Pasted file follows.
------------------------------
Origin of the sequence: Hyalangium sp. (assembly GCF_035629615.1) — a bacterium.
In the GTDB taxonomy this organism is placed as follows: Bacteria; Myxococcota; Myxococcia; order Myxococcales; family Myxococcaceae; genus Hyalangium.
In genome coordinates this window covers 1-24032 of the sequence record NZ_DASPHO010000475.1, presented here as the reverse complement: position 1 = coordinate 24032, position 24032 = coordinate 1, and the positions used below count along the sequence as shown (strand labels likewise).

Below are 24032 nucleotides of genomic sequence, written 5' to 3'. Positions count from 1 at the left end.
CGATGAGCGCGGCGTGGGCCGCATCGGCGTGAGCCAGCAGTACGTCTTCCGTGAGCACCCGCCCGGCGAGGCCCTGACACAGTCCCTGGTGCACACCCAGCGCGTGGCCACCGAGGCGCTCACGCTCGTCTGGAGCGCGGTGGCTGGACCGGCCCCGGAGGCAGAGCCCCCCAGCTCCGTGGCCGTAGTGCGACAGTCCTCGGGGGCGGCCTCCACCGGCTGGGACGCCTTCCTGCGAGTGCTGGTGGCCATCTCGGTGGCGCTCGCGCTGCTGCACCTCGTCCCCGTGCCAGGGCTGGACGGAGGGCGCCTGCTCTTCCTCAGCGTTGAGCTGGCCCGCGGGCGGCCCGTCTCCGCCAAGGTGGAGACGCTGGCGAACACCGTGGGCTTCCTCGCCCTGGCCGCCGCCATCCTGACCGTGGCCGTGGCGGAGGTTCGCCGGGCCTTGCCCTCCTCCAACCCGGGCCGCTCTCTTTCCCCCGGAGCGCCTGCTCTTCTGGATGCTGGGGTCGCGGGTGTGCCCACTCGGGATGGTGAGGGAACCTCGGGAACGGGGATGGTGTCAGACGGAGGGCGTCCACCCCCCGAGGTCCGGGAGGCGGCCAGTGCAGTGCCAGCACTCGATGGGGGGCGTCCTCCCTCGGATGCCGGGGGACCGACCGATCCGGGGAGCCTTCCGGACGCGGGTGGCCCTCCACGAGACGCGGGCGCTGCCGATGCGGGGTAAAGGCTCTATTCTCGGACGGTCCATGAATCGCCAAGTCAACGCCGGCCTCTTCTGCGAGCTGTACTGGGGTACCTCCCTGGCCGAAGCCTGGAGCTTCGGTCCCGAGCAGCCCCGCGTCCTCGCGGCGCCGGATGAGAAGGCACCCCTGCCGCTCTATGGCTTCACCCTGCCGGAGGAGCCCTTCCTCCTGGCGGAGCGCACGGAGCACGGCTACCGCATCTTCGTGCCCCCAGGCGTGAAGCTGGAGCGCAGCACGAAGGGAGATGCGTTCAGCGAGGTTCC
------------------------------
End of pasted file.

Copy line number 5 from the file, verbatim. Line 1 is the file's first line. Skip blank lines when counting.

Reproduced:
CGATGAGCGCGGCGTGGGCCGCATCGGCGTGAGCCAGCAGTACGTCTTCCGTGAGCACCCGCCCGGCGAGGCCCTGACACAGTCCCTGGTGCACACCCAGCGCGTGGCCACCGAGGCGCTCACGCTCGTCTGGAGCGCGGTGGCTGGACCGGCCCCGGAGGCAGAGCCCCCCAGCTCCGTGGCCGTAGTGCGACAGTCCTCGGGGGCGGCCTCCACCGGCTGGGACGCCTTCCTGCGAGTGCTGGTGGCCATCTCGGTGGCGCTCGCGCTGCTGCACCTCGTCCCCGTGCCAGGGCTGGACGGAGGGCGCCTGCTCTTCCTCAGCGTTGAGCTGGCCCGCGGGCGGCCCGTCTCCGCCAAGGTGGAGACGCTGGCGAACACCGTGGGCTTCCTCGCCCTGGCCGCCGCCATCCTGACCGTGGCCGTGGCGGAGGTTCGCCGGGCCTTGCCCTCCTCCAACCCGGGCCGCTCTCTTTCCCCCGGAGCGCCTGCTCTTCTGGATGCTGGGGTCGCGGGTGTGCCCACTCGGGATGGTGAGGGAACCTCGGGAACGGGGATGGTGTCAGACGGAGGGCGTCCACCCCCCGAGGTCCGGGAGGCGGCCAGTGCAGTGCCAGCACTCGATGGGGGGCGTCCTCCCTCGGATGCCGGGGGACCGACCGATCCGGGGAGCCTTCCGGACGCGGGTGGCCCTCCACGAGACGCGGGCGCTGCCGATGCGGGGTAAAGGCTCTATTCTCGGACGGTCCATGAATCGCCAAGTCAACGCCGGCCTCTTCTGCGAGCTGTACTGGGGTACCTCCCTGGCCGAAGCCTGGAGCTTCGGTCCCGAGCAGCCCCGCGTCCTCGCGGCGCCGGATGAGAAGGCACCCCTGCCGCTCTATGGCTTCACCCTGCCGGAGGAGCCCTTCCTCCTGGCGGAGCGCACGGAGCACGGCTACCGCATCTTCGTGCCCCCAGGCGTGAAGCTGGAGCGCAGCACGAAGGGAGATGCGTTCAGCGAGGTTCC